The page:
If you want it, get it - and hopefully you LOVE the results, because it is YOUR body after all! I suppose I own up to my vanity too each time I put on lip gloss and wear my pretty but blister-inducing shoes...

And true story - my sister in law is an o.r. nurse who has worked on many implant surgeries for men. In the 'ahem' nether regions. Seriously - old, young, fit, fat men getting bigger down there!

Great post - so glad you wrote it.

Nicole said...

I ditto everything you said. I really feel that if you have tried to exercise and eat right and things just aren't working for you that you shouldn't be exhiled for choosing surgery (when it's tasteful and in good judgement, of course)

Through the Looking Glass said...

Yep, I agree, but you know what? I don't even care if women get plastic surgery without working out first or dieting. Feminism at its finest, I say. Have an ear sewn to your clavicle, have a third breast added, have nipples surgically adhered to every surface of your body...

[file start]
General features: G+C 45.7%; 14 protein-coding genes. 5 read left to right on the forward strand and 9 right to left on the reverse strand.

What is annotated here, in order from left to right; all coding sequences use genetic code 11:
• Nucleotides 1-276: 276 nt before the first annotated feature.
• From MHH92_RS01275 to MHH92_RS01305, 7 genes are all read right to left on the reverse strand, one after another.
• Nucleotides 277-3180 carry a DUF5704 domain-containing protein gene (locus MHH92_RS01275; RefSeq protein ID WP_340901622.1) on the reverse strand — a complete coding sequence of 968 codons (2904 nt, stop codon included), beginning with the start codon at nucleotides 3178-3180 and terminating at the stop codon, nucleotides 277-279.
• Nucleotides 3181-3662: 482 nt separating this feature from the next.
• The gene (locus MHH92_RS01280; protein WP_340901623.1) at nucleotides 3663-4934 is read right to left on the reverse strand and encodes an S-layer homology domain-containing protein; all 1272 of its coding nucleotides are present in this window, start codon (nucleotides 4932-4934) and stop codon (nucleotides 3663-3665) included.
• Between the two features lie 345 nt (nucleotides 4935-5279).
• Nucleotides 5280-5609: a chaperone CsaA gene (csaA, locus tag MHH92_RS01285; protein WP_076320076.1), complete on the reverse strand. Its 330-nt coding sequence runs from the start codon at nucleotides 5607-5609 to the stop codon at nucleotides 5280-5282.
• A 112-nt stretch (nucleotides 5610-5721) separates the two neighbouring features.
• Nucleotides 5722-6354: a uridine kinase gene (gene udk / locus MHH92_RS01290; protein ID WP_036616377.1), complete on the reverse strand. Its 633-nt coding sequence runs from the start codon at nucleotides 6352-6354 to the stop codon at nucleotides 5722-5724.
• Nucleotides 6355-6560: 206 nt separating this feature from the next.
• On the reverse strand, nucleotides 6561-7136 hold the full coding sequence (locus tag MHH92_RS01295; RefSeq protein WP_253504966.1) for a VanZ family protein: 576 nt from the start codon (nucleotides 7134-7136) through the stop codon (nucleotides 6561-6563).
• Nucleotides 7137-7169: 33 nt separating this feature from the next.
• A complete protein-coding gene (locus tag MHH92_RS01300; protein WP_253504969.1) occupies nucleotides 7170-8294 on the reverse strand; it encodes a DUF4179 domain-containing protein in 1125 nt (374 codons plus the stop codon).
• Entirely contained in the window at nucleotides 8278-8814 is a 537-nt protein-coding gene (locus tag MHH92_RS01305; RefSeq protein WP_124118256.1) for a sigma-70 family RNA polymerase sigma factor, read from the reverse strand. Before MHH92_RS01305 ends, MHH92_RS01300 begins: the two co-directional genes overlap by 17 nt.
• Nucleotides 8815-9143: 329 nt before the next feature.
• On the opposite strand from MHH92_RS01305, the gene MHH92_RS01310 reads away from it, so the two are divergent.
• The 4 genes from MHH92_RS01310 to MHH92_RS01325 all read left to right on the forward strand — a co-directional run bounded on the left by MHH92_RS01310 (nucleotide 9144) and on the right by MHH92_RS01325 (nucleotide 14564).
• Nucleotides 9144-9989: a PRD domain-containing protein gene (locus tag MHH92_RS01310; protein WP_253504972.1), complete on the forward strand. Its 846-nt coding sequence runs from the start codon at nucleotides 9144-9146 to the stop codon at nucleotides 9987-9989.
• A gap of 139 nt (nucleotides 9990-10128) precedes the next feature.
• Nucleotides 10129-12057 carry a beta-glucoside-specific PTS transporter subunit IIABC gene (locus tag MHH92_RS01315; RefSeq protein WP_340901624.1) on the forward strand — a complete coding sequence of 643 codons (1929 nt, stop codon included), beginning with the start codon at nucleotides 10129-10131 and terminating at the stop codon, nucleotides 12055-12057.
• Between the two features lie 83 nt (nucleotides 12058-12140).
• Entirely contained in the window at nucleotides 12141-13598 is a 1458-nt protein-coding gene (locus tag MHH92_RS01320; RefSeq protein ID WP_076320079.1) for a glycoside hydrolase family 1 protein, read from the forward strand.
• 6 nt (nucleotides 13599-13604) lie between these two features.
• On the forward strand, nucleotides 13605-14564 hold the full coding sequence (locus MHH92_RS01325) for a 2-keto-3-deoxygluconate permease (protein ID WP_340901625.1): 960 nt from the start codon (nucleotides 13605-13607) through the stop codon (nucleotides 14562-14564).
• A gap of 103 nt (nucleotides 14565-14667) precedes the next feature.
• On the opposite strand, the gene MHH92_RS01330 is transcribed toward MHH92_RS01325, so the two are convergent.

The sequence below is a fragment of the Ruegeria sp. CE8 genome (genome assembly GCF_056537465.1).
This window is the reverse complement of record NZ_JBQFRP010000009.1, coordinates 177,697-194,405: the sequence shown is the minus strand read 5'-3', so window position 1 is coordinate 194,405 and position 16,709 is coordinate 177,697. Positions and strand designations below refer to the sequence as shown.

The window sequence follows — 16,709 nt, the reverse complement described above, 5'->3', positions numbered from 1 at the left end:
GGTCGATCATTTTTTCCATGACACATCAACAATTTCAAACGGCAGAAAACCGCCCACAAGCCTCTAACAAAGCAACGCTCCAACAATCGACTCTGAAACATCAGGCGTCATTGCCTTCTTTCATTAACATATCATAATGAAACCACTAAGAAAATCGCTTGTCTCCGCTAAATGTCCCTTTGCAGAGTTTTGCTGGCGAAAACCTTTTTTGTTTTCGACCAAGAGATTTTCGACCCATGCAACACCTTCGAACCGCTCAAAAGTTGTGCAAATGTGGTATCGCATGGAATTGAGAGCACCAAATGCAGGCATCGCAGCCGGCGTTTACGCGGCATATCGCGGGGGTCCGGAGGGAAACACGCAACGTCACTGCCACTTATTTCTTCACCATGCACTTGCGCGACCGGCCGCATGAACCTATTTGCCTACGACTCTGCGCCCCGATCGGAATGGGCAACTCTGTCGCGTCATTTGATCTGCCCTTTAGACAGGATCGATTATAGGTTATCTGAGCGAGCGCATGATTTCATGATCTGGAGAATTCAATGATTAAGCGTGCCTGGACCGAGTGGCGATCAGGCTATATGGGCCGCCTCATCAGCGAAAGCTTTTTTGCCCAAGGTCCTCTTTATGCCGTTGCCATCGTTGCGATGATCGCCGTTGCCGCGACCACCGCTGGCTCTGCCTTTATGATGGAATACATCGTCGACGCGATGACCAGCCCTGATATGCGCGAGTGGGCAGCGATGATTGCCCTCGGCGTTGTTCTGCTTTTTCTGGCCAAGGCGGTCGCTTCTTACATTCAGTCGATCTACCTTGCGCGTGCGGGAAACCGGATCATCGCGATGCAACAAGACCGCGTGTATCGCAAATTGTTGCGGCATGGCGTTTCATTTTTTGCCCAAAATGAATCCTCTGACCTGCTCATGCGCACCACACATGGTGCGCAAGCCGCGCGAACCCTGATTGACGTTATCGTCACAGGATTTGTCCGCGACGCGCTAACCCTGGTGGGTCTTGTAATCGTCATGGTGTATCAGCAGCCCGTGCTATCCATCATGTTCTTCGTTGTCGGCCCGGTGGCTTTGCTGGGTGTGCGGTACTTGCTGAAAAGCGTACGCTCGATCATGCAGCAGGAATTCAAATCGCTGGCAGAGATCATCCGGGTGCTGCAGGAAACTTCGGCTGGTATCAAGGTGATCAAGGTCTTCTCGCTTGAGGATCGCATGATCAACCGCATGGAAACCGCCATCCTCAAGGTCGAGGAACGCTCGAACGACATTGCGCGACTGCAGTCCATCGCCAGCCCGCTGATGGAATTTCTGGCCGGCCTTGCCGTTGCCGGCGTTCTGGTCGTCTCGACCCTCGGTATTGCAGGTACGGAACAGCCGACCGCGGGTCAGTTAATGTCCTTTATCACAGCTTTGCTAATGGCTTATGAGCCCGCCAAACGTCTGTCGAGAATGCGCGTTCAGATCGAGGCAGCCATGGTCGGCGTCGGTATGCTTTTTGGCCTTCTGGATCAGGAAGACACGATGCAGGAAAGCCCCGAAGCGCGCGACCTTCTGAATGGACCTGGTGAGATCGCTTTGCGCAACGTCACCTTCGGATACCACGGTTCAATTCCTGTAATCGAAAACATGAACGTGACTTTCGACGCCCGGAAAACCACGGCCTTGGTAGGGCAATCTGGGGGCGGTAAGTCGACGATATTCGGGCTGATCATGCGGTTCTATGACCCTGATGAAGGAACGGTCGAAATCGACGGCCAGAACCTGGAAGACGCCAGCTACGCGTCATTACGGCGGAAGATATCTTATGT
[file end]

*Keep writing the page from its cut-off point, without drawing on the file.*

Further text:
But do what you want, for the reasons you believe will bring you joy. And while we all agree we live in a highly sexualized society, I don't think I can name one woman or man who isn't complicit in perpetuating that environment to some degree. No one wants to be unattractive to the opposite (or same) sex to which they're attracted.. You may wish said sex would find your natural beauty more appealing than he or she does, but in the end, we all do our best to bring our A game.

Women are the harshest critics of women - men get to sit back and laugh as we knock each other over because her boobs are bigger than mine, because she Botoxed her forehead and I didn't. In the end, I think nothing brings us closer to emancipation than supporting each other and allowing each other the right to look however we want.

And for the record, how I want to look is an awesome but small-ish rack, a tight a**, a flat stomach and rockin' legs. Some of that will come with time and effort, some may come with thousands of dollars, and let's face it - some ain't happening at all, despite all the money in the world.

Anonymous said...